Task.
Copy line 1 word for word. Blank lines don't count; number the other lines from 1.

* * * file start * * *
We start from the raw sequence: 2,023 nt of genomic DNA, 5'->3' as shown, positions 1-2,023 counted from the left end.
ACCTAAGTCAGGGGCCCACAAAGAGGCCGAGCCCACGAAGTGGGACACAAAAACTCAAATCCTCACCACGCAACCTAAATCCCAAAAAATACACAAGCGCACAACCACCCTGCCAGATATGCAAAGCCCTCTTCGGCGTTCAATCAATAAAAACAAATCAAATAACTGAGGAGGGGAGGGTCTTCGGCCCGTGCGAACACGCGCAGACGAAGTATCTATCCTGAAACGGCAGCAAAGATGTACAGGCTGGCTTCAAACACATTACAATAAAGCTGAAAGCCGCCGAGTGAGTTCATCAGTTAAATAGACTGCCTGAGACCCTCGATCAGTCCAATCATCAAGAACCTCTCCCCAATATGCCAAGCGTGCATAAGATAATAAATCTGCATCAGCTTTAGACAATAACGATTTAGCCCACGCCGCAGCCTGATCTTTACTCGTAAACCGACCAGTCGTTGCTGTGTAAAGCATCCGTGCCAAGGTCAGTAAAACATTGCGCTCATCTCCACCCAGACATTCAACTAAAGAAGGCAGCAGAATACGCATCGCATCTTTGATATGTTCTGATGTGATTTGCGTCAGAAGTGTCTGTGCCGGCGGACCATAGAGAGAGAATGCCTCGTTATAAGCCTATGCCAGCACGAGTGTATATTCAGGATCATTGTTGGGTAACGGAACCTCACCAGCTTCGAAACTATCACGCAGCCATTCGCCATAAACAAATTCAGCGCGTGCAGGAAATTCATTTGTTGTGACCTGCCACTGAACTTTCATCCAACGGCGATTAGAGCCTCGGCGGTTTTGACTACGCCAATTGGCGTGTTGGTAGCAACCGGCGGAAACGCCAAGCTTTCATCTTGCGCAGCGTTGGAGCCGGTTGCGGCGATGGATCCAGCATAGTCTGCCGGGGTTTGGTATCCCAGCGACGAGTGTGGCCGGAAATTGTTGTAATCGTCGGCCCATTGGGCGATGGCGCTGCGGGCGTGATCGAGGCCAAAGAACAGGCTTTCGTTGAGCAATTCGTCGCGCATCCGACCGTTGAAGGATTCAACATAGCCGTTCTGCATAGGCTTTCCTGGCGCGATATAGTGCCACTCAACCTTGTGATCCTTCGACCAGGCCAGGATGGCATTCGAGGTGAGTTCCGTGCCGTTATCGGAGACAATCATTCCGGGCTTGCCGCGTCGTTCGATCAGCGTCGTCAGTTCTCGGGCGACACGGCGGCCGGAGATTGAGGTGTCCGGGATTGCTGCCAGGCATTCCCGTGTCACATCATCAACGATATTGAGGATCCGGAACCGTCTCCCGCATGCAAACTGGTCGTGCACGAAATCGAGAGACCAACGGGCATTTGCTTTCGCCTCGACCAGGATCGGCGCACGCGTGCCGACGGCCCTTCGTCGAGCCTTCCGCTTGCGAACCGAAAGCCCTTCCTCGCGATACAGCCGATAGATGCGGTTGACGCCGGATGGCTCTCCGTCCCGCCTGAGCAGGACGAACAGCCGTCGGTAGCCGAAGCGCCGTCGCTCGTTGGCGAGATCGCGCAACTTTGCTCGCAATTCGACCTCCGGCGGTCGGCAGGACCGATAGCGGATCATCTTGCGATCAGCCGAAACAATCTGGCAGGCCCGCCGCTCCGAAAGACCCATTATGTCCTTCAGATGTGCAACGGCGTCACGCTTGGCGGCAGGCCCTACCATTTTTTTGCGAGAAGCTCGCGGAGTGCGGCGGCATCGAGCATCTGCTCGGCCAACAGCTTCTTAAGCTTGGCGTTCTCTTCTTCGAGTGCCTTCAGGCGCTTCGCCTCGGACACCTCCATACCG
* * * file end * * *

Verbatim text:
We start from the raw sequence: 2,023 nt of genomic DNA, 5'->3' as shown, positions 1-2,023 counted from the left end.